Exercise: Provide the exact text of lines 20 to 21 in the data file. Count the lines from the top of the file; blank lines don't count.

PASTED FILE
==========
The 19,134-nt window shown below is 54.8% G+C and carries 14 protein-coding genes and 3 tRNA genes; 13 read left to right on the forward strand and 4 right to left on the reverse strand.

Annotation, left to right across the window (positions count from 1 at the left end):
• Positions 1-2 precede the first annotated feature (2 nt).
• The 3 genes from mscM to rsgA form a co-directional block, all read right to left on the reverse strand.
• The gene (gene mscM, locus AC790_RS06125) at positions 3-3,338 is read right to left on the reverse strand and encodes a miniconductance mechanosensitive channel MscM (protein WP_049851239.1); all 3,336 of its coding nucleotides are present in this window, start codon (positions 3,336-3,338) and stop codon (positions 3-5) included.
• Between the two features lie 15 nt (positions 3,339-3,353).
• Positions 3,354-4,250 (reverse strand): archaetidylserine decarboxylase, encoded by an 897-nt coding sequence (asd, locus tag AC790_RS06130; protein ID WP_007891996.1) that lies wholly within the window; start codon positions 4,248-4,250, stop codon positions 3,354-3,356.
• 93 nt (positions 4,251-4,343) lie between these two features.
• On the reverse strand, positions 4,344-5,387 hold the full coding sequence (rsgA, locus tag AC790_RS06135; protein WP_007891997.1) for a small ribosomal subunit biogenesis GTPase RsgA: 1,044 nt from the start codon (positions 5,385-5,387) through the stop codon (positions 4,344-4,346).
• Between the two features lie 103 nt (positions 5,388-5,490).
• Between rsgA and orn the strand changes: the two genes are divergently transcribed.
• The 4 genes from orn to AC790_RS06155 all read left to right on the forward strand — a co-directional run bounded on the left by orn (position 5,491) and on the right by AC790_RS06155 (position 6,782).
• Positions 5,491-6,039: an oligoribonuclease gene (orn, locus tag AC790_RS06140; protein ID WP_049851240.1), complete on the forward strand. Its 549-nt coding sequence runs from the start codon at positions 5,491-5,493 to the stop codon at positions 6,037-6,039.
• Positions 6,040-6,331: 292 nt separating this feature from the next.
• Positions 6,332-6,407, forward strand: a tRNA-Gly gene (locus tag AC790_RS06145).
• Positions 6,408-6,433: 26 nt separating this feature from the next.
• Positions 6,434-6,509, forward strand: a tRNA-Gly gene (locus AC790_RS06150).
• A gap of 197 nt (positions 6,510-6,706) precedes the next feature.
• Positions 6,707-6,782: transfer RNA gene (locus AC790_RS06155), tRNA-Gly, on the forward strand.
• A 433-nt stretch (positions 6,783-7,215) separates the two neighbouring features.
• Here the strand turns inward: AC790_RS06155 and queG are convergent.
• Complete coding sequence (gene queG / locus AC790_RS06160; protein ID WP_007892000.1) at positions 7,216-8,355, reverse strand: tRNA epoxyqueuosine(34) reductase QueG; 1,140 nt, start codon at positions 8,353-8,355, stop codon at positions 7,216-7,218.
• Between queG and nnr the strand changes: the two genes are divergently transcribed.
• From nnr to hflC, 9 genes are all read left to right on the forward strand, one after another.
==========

• A 433-nt stretch (positions 6,783-7,215) separates the two neighbouring features.
• Here the strand turns inward: AC790_RS06155 and queG are convergent.